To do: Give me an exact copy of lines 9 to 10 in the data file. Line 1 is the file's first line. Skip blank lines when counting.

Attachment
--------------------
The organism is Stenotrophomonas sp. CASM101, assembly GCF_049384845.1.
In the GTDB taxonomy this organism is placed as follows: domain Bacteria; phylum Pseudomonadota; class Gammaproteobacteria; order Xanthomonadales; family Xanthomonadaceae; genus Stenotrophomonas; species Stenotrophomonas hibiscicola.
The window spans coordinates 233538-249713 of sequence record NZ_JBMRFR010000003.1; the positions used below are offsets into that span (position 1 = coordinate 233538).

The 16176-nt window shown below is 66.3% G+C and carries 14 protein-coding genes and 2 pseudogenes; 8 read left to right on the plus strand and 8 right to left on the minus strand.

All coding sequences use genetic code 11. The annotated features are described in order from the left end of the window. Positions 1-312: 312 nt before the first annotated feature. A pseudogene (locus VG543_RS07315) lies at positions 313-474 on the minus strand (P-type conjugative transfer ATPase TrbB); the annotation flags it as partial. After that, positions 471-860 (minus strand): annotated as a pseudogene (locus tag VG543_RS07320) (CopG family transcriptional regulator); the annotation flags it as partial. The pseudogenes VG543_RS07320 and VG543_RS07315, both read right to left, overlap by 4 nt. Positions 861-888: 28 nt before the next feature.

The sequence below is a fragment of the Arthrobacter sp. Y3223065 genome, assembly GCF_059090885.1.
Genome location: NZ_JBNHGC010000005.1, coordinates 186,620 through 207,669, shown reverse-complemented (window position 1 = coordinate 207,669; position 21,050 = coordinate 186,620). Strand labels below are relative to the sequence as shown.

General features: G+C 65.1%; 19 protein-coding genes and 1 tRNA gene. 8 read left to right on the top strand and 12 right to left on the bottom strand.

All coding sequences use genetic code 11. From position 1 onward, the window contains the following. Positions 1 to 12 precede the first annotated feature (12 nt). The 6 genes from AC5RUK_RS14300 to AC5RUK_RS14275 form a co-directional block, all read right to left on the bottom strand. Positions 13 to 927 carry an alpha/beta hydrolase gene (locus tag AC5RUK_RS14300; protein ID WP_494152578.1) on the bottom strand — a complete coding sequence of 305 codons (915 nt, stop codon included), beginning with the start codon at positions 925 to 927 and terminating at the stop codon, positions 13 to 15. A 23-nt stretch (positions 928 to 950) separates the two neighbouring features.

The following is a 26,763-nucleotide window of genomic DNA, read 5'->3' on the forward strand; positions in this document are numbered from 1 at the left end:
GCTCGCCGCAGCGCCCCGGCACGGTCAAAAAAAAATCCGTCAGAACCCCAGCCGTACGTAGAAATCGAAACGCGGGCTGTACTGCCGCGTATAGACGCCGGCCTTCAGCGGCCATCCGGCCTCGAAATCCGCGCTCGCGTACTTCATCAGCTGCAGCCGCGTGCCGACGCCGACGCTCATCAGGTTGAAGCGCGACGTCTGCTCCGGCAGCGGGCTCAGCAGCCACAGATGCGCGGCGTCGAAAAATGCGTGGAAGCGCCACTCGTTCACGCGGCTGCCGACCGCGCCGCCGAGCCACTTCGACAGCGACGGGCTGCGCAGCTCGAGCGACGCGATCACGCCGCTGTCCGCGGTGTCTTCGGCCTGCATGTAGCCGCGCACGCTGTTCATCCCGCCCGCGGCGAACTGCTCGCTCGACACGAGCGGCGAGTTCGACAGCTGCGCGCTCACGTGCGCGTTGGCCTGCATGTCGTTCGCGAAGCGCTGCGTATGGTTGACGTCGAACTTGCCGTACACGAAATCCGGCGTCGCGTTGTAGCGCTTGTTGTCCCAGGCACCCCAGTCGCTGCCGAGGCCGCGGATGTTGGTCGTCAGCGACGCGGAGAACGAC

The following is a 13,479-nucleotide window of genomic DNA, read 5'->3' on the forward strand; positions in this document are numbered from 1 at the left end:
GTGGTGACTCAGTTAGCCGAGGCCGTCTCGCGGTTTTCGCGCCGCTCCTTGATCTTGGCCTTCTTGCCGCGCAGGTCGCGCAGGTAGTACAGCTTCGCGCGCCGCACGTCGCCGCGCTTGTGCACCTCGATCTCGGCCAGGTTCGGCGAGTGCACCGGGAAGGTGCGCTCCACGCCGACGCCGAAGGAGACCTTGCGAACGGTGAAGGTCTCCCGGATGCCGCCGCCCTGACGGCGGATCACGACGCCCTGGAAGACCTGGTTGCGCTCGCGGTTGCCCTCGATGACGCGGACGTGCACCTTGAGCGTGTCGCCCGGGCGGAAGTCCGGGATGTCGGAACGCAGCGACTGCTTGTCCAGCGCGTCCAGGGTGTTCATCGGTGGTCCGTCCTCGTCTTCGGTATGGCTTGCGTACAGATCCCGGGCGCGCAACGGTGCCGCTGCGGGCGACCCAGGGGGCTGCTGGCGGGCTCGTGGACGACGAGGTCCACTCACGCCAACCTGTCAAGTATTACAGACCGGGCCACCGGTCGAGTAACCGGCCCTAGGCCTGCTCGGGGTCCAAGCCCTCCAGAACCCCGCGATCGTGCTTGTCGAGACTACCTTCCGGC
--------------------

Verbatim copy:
All coding sequences use genetic code 11. From position 1 onward, the window contains the following. Positions 1 to 12 precede the first annotated feature (12 nt). The 6 genes from AC5RUK_RS14300 to AC5RUK_RS14275 form a co-directional block, all read right to left on the bottom strand. Positions 13 to 927 carry an alpha/beta hydrolase gene (locus tag AC5RUK_RS14300; protein ID WP_494152578.1) on the bottom strand — a complete coding sequence of 305 codons (915 nt, stop codon included), beginning with the start codon at positions 925 to 927 and terminating at the stop codon, positions 13 to 15. A 23-nt stretch (positions 928 to 950) separates the two neighbouring features.

The following is a 26,763-nucleotide window of genomic DNA, read 5'->3' on the forward strand; positions in this document are numbered from 1 at the left end: